When the deal is complete and the result agreed upon, the North player will enter the result on a scoresheet later used by the director to determine overall winners. You will want to record your own scores on the reverse side of the Convention Card.
The private score card contains the board numbers and vulnerability and spaces for you to record the result of each deal. There is also space to estimate your points and record the final result for each board. Many players, however, use the extra space for notes. Most clubs now use a computer program called ACBLscore, and the director may print out the scores for each player from the program.
Duplicate is scored like Chicago or party bridge. If your side makes a contract, you receive your trick score, plus a bonus of 50 points if you bid and make a partscore, 300 if you bid and made a non-vulnerable game, or 500 points if you bid and made a vulnerable game. Each deal stands alone and has no effect on any following or previous deal. If you don’t know the score of a particular contract (4 Spades making 4 doubled is one most players never forget!), just look on the back of the cards in the bidding boxes.
You will play two to four boards at each table and a total of 20-28 for the entire session. To keep the game going smoothly, each round is timed. You are allowed an average of about 7-1/2 minutes for each board so you will want to learn to use your time wisely.
When you have finished all of your boards at a given table, the director will call the round and direct the movement of the boards and players. Generally, North-South remain stationary while East-West “get older”—move to the next higher table—and the boards “get younger,”—move to the next lower table.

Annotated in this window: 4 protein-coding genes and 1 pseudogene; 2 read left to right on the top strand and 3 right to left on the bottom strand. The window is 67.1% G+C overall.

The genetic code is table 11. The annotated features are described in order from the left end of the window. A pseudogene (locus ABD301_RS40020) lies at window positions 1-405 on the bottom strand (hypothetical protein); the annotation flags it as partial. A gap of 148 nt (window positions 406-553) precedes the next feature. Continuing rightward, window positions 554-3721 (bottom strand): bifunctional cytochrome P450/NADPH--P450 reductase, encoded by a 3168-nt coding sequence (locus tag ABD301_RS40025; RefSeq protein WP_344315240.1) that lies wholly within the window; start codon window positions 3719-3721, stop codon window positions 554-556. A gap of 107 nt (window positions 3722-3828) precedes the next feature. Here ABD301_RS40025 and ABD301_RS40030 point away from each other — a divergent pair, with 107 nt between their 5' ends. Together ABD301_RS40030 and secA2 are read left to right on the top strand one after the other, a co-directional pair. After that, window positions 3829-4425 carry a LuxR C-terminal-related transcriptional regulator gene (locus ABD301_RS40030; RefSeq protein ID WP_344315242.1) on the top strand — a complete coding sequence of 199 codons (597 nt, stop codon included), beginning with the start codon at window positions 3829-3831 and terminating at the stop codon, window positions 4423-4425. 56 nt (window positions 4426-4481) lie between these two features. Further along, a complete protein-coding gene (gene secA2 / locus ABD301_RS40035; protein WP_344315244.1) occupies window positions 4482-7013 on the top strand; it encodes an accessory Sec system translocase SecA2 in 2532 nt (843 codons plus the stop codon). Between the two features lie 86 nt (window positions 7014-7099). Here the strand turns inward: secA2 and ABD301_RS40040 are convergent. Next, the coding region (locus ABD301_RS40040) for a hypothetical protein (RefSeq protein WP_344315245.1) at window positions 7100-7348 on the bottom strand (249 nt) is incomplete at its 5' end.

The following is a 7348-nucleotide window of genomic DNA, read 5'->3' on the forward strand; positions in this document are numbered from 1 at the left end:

Duplicate bridge is a sport and sports have rules. The rules ensure that the game is fair for everyone (the field). You’re not expected to memorize the entire Laws of Duplicate Bridge. But don’t hesitate to politely call the director to your table if you think a rule has been broken. Never be intimidated when the director is called because you may have broken a rule. Director calls are just another learning experience. A good director will present the ruling in a manner that doesn’t embarrass or offend anyone. Accept rulings with grace.
You don’t have to hold a lot of aces to win in duplicate bridge. Your score is the result of a comparison between how well you did with the cards when you held them and how each of the other pairs did with those same cards.
The director matchpoints the results on each board. You receive one matchpoint for each pair whose result you have beaten and one-half a point for each pair whose results you have tied.
When you add up all of your matchpoints, you’ll see whether you did better or worse than average. You also will be able to see which boards you found troublesome and take the opportunity to discuss them with some nice former opponents. Was there a way to make 6?
If you placed in the top 40% of your section in the game, you will be awarded a prize: Masterpoints, the coin of the bridge-world realm.
Bridge is as friendly as the players and it’s important to be a good partner and opponent. Thank your partner when she puts down the dummy. Wish the opponents good luck before you start the game. Don’t get upset about a bad result. Instead, start fresh with the next 13 cards. Successful partnerships will discuss difficult hands and situations where something went wrong after the session in private. Bridge is a game. Have fun!